President Joe Biden and Republican House Speaker Kevin McCarthy spoke of being "optimistic" on Monday despite disagreements after a third meeting on the US debt ceiling.
There are only 10 days remaining until the US faces a catastrophic default on its debt.
"I am optimistic we are going to make some progress," Mr Biden said.
"We still have some disagreements, but I think we may be able to get where we have to go," Mr Biden told reporters. "We both know we have a significant responsibility."
Mr McCarthy also said there had been disagreements, but added: "I think at the end of the day we can find common ground."
Yet no agreement appeared imminent even as US Treasury Secretary Janet Yellen warned “it is highly likely” her department will not be able to pay its bills on time in June.
Monday's meeting follows a weekend of stop-start discussions, and negotiators between the two parties continued to hold talks on Sunday night. Mr Biden and McCarthy also spoke by phone.
Mr McCarthy described his call with Mr Biden, who was attending the G7 meeting in Japan on Sunday, as “productive” and said discussions were focused on spending cuts.
The two leaders said there was difficulty in attaining an agreement that would pass both the closely divided House of Representatives and Senate.
"We reiterated once again that default is off the table and the only way to move forward is in good faith toward a bipartisan agreement," Mr Biden said in a statement after the meeting.
The US president said negotiations would continue between teams at the White House and on Capitol Hill, but did not outline any timing on "our path forward".
Failure to reach an agreement on the debt ceiling and defaulting would have profoundly negative impacts on the US and global economy.
Unemployment and interest rates will surge, the US economy would enter a recession and the stock market would lose 45 per cent of its value, Ms Yellen declared.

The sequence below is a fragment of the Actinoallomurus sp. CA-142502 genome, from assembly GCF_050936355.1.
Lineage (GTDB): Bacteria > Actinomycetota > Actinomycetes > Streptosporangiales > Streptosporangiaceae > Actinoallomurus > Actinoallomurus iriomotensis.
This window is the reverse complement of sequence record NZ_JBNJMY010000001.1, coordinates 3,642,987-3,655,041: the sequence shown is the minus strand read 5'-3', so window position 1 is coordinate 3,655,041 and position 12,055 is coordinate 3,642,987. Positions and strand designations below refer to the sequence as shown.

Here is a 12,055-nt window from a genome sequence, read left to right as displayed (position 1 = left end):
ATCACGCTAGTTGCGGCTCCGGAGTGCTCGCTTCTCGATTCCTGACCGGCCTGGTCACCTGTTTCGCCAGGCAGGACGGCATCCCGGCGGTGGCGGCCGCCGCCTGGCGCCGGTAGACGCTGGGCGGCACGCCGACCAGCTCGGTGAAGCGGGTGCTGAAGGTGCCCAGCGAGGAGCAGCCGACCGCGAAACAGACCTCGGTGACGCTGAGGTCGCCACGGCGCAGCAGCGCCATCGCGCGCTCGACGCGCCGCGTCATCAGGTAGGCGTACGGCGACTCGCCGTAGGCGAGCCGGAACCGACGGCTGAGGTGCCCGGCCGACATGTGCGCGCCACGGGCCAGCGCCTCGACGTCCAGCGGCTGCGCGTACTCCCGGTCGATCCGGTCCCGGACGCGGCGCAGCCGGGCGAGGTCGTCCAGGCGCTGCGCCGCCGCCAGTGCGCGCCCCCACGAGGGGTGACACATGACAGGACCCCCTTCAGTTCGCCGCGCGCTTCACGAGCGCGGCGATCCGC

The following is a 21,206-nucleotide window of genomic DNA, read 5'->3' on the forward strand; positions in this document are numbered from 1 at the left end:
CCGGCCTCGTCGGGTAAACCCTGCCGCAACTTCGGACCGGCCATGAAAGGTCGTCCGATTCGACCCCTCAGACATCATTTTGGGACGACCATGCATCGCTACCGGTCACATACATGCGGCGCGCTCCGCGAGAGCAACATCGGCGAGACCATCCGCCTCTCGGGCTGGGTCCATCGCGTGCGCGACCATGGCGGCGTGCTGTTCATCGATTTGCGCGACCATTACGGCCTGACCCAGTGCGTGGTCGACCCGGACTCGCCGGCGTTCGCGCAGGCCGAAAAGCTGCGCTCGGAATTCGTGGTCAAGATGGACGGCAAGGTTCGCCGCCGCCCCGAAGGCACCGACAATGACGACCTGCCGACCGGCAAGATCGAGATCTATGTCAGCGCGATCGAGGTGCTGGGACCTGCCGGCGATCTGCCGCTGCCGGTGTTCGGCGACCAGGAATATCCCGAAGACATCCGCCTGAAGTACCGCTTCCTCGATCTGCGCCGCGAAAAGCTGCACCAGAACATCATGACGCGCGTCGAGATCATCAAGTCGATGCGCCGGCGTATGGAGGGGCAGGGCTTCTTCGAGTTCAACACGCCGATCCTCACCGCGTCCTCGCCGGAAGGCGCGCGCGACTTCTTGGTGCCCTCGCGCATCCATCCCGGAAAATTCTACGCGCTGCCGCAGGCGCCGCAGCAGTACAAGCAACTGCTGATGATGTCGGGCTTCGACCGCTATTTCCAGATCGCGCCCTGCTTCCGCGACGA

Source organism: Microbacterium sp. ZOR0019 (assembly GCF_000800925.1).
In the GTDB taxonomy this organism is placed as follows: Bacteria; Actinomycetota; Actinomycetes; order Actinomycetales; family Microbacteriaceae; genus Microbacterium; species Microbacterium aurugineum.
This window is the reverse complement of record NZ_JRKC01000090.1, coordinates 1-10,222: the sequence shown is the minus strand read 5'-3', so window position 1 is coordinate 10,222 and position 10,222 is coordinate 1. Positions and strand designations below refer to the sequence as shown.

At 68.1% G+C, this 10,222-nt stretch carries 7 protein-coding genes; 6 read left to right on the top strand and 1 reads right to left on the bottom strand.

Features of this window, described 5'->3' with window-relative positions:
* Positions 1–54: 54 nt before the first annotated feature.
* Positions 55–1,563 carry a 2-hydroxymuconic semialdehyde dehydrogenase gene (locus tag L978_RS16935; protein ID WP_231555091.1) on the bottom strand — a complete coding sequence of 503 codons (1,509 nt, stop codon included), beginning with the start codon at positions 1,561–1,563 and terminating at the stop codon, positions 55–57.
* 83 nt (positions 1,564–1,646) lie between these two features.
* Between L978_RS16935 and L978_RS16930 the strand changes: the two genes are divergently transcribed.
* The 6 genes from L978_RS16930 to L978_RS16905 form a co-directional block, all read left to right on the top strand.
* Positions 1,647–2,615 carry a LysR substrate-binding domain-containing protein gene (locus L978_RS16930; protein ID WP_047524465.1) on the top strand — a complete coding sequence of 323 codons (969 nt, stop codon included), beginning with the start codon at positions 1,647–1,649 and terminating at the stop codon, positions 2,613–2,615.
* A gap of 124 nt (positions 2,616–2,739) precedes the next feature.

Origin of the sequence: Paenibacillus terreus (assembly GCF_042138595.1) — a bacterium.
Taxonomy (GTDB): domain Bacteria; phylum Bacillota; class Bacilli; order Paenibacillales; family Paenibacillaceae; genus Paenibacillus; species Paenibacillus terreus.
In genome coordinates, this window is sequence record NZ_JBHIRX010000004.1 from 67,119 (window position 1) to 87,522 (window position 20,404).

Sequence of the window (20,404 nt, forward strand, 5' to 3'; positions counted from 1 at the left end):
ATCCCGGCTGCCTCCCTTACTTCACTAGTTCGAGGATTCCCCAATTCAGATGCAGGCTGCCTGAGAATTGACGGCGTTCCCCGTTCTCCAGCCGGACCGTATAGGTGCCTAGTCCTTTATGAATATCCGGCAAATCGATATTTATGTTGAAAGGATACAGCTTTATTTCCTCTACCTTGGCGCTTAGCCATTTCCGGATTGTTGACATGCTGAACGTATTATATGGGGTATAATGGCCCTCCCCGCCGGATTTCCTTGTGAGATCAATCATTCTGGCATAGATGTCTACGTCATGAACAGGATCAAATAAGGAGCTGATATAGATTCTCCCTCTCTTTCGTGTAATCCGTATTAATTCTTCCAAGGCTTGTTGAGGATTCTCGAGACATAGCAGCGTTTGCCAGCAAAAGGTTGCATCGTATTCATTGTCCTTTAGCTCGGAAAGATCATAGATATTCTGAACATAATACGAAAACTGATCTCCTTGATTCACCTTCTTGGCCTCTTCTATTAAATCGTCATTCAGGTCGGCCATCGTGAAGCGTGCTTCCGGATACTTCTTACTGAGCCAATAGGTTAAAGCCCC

“My assessment is that the odds of reaching June 15, while being able to pay all of our bills, is quite low,” Ms Yellen also told NBC News on Sunday.
She said June 1 was the "hard deadline" before the US defaults on its $31.4 billion debt limit.
Even approaching the June 1 deadline without a deal will have negative effects on the economy, she added.
But with time running out, there is still some distance that Mr Biden and Mr McCarthy must cover before they strike a deal.
Republicans want to cut next year's spending to 2022 levels with caps on future expenditure, as well as work requirements on social programmes. Mr Biden criticised “extreme” Republicans for their position.
“It's time for Republicans to accept that there is no deal to be made solely, solely, on their partisan terms,” he said in Japan.
Meanwhile, some Democrats in Congress are calling on the president to invoke the 14th Amendment, a Civil War-era law that states “validity of the public debt … shall not be questioned”, potentially giving Mr Biden the authority to unilaterally raise the debt ceiling.
Mr Biden said he believes he has the authority to invoke the 14th Amendment, but it would undoubtedly be challenged in court.
Ms Yellen called the idea “legally questionable”.
Such a move appears unlikely at this stage, with multiple media outlets reporting officials within the White House do not see invoking the 14th Amendment as an option to circumvent negotiations.